This is topic Anime :) in forum Uncle Orson On the Fly at Hatrack River Forum.

To visit this topic, use this URL:;f=6;t=000020

Posted by millernumber1 (Member # 9894) on :
I'm not nearly as widely appreciative of anime as OSC, though I have come to a deep love of Miyazaki and Studio Ghibli's films. But this film sounds really excellent as well.

Though I do take issue with the description of Frozen as the best Disney film in years - I found Tangled much more carefully constructed and effective, not to mention less frustrating. Not that Frozen is bad - but I doubt I'll buy it, whereas I bought Tangled the day it came out, and have watched it many, many times since, loving it more each time.

(Also, my mother taught me about the "I" and "me" rule as well - and it appears to have been in accord with OSC's usage [Smile]
Posted by manji (Member # 11600) on :
My only comment is that the word "anime" does not come from the French, but from the way the Japanese pronounce and abbreviate "animation". In the same way they pronounce and abbreviate the word "orchestra" in "karaoke".
Posted by BlackBlade (Member # 8376) on :
No, Mr. Card may be right on this one. [Smile]
Posted by manji (Member # 11600) on :
Hmm, I don't think so. That's a nice link, I suppose, but the term "animation" used to describe moving drawing films predates the 1970s. 4Q6AEwCQ#v=onepage&q=dessin&f=false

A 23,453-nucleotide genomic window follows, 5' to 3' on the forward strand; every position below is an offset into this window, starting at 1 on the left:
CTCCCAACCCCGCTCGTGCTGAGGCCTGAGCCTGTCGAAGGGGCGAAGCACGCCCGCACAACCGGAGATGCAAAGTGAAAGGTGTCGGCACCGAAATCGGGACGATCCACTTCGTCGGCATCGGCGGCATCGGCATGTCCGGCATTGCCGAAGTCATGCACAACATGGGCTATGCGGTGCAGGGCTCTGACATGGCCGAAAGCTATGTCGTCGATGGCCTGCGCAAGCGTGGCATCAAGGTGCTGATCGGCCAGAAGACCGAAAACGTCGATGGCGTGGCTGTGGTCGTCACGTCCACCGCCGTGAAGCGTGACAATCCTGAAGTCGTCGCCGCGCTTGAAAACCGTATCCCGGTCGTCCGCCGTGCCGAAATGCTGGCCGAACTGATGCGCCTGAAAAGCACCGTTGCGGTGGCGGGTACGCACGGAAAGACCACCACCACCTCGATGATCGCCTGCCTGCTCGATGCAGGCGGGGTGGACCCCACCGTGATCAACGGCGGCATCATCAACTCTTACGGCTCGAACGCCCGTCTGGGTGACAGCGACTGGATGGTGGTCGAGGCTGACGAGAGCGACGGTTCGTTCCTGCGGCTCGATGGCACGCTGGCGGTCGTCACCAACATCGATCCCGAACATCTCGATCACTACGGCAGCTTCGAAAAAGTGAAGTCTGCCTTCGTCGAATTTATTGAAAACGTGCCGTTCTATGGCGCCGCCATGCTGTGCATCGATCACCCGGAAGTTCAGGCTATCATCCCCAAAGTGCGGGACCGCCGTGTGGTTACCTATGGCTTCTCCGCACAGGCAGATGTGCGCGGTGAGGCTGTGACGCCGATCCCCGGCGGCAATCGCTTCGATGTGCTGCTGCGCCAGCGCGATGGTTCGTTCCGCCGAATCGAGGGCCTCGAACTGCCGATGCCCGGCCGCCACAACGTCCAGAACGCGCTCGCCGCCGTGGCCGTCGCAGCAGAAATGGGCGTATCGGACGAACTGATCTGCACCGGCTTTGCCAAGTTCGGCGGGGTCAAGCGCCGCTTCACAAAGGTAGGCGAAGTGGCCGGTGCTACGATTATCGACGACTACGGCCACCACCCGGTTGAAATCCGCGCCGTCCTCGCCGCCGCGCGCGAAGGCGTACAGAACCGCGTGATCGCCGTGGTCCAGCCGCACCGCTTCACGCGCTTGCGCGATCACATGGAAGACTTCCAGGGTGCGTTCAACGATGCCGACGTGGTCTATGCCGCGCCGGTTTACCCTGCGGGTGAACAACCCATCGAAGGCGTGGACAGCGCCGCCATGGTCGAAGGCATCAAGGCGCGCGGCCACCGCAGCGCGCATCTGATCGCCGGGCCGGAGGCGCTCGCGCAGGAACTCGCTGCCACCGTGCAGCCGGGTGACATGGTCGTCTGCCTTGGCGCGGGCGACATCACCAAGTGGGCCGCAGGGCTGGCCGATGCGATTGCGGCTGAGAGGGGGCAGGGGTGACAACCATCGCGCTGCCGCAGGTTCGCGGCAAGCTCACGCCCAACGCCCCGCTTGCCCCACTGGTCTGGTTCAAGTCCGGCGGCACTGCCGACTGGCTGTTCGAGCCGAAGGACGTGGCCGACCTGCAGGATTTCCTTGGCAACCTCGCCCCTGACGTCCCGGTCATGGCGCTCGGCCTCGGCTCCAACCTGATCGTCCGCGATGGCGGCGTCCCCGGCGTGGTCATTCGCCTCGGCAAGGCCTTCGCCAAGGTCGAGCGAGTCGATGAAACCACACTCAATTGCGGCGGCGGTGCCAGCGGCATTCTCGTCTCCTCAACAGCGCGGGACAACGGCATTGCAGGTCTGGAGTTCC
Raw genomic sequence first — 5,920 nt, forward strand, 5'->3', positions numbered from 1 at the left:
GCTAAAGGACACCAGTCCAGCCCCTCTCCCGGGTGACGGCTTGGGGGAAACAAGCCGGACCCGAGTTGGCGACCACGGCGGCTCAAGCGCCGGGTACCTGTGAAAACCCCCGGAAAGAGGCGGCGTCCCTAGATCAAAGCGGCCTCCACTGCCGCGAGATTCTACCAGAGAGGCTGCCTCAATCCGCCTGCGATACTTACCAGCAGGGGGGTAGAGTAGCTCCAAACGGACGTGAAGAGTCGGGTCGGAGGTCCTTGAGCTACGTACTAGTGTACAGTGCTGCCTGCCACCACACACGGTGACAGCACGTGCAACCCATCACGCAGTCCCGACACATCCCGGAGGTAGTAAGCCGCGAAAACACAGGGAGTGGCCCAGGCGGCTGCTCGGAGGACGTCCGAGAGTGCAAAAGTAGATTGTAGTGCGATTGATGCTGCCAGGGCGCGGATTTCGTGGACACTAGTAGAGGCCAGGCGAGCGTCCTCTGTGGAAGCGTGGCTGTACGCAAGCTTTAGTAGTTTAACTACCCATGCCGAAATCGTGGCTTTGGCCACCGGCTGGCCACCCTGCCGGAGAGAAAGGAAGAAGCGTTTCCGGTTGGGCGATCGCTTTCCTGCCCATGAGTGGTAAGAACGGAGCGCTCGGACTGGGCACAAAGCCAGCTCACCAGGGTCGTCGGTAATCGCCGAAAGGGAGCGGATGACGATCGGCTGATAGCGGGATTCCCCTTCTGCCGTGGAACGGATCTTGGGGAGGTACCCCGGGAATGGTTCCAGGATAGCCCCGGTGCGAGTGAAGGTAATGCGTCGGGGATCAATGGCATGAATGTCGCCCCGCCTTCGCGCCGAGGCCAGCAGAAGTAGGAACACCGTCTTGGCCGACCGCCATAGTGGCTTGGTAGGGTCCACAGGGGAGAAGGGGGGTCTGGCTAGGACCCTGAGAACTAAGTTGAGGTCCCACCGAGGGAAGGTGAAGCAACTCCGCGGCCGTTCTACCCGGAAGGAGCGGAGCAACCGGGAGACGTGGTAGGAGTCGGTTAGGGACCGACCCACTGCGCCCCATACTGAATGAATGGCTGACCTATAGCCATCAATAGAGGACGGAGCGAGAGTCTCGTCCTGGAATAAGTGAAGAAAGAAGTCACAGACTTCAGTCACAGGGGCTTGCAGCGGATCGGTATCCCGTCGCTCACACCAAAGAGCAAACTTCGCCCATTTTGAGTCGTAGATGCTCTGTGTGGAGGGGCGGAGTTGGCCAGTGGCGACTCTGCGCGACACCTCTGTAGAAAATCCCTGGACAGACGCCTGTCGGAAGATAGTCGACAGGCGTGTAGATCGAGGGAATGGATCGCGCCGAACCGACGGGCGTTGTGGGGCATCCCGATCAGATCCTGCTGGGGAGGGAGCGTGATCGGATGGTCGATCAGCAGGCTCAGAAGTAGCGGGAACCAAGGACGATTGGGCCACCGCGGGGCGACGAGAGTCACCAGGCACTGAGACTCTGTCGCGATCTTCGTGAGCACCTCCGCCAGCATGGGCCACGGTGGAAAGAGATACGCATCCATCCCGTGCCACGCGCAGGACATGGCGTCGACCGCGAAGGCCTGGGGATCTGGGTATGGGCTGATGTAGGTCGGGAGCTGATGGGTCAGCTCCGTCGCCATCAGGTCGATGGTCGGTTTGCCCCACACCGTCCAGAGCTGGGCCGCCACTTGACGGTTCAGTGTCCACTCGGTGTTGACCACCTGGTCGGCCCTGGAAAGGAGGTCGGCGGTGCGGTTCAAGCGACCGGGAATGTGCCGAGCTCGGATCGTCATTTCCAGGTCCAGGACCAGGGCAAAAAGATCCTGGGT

Posted by manji (Member # 11600) on :
The relevant portion.

After the war, anime-shon (written in the katakana script) became a commonly used term in the film industry and also in Japanese lingua franca, largely due to the heightened process of Westernization during the Allied Forces Occupation when many Anglo-Saxon vocabulary terms were adopted into the Japanese language. Veteran animator Otsuka Yasuo, when writing on the history of Toei Animation Studio, notes that during that time, animators preferred the term anime-shon, as it depicted more possibilities of the medium, particularly its technical expressiveness as compared to the older, pre-war linguistic term, manga eiga. It is not sure when exactly the term anime became entrenched in Japanese vocabulary. Browsing through the literature printed in the 1970s, including promotional leaflets and film magazines, the term anime often appears. However, it is possible to presume that the abbreviated term already existed in the 1960s, during which anime-shon or anime was fast becoming a popular new genre or visual form in Japanese popular culture. Yamaguchi and Watanabe note that it was in the early months of 1960 that Japanese newsreaders began to use the terms anime-shon and anime-ta in their broadcasts although the term manga eiga continued to be used as well.

Make of that what you will.
Posted by BlackBlade (Member # 8376) on :
Even if it predates the 1970s, the word animé clearly exists in French, but didn't in English.

Maybe both explanations are part of the current usage today.
Posted by manji (Member # 11600) on :
Okay. You can believe that if you like.

Copyright © 2008 Hatrack River Enterprises Inc. All rights reserved.
Reproduction in whole or in part without permission is prohibited.

Powered by Infopop Corporation
UBB.classic™ 6.7.2